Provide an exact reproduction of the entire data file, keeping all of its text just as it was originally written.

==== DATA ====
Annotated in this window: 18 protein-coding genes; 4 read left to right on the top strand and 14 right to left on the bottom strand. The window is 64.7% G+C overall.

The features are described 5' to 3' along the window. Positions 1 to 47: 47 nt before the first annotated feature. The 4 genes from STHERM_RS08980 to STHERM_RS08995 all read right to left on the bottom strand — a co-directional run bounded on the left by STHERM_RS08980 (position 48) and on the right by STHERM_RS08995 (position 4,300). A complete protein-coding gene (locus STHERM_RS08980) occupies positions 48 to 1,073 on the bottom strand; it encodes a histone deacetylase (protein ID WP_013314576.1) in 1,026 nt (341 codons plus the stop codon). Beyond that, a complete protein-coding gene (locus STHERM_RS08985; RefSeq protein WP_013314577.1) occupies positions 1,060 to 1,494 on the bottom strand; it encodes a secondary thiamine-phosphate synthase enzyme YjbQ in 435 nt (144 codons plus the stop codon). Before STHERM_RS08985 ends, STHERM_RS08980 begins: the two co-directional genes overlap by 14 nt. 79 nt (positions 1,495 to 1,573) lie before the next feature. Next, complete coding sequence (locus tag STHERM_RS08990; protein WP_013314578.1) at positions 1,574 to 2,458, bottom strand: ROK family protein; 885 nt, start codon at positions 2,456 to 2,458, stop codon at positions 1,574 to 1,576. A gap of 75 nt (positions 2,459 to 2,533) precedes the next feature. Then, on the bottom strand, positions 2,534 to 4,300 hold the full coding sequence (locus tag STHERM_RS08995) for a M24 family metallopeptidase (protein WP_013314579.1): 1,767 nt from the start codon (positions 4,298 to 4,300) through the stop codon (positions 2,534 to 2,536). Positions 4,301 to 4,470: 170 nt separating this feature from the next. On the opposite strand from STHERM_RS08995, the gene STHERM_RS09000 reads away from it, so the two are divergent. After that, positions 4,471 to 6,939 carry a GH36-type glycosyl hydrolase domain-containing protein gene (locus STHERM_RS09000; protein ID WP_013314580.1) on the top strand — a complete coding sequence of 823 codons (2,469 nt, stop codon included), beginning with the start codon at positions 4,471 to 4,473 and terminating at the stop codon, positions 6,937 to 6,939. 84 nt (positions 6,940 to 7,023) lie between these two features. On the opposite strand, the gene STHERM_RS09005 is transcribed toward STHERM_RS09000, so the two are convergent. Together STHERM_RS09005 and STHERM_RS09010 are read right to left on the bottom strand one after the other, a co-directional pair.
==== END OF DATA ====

Annotated in this window: 18 protein-coding genes; 4 read left to right on the top strand and 14 right to left on the bottom strand. The window is 64.7% G+C overall.

The features are described 5' to 3' along the window. Positions 1 to 47: 47 nt before the first annotated feature. The 4 genes from STHERM_RS08980 to STHERM_RS08995 all read right to left on the bottom strand — a co-directional run bounded on the left by STHERM_RS08980 (position 48) and on the right by STHERM_RS08995 (position 4,300). A complete protein-coding gene (locus STHERM_RS08980) occupies positions 48 to 1,073 on the bottom strand; it encodes a histone deacetylase (protein ID WP_013314576.1) in 1,026 nt (341 codons plus the stop codon). Beyond that, a complete protein-coding gene (locus STHERM_RS08985; RefSeq protein WP_013314577.1) occupies positions 1,060 to 1,494 on the bottom strand; it encodes a secondary thiamine-phosphate synthase enzyme YjbQ in 435 nt (144 codons plus the stop codon). Before STHERM_RS08985 ends, STHERM_RS08980 begins: the two co-directional genes overlap by 14 nt. 79 nt (positions 1,495 to 1,573) lie before the next feature. Next, complete coding sequence (locus tag STHERM_RS08990; protein WP_013314578.1) at positions 1,574 to 2,458, bottom strand: ROK family protein; 885 nt, start codon at positions 2,456 to 2,458, stop codon at positions 1,574 to 1,576. A gap of 75 nt (positions 2,459 to 2,533) precedes the next feature. Then, on the bottom strand, positions 2,534 to 4,300 hold the full coding sequence (locus tag STHERM_RS08995) for a M24 family metallopeptidase (protein WP_013314579.1): 1,767 nt from the start codon (positions 4,298 to 4,300) through the stop codon (positions 2,534 to 2,536). Positions 4,301 to 4,470: 170 nt separating this feature from the next. On the opposite strand from STHERM_RS08995, the gene STHERM_RS09000 reads away from it, so the two are divergent. After that, positions 4,471 to 6,939 carry a GH36-type glycosyl hydrolase domain-containing protein gene (locus STHERM_RS09000; protein ID WP_013314580.1) on the top strand — a complete coding sequence of 823 codons (2,469 nt, stop codon included), beginning with the start codon at positions 4,471 to 4,473 and terminating at the stop codon, positions 6,937 to 6,939. 84 nt (positions 6,940 to 7,023) lie between these two features. On the opposite strand, the gene STHERM_RS09005 is transcribed toward STHERM_RS09000, so the two are convergent. Together STHERM_RS09005 and STHERM_RS09010 are read right to left on the bottom strand one after the other, a co-directional pair.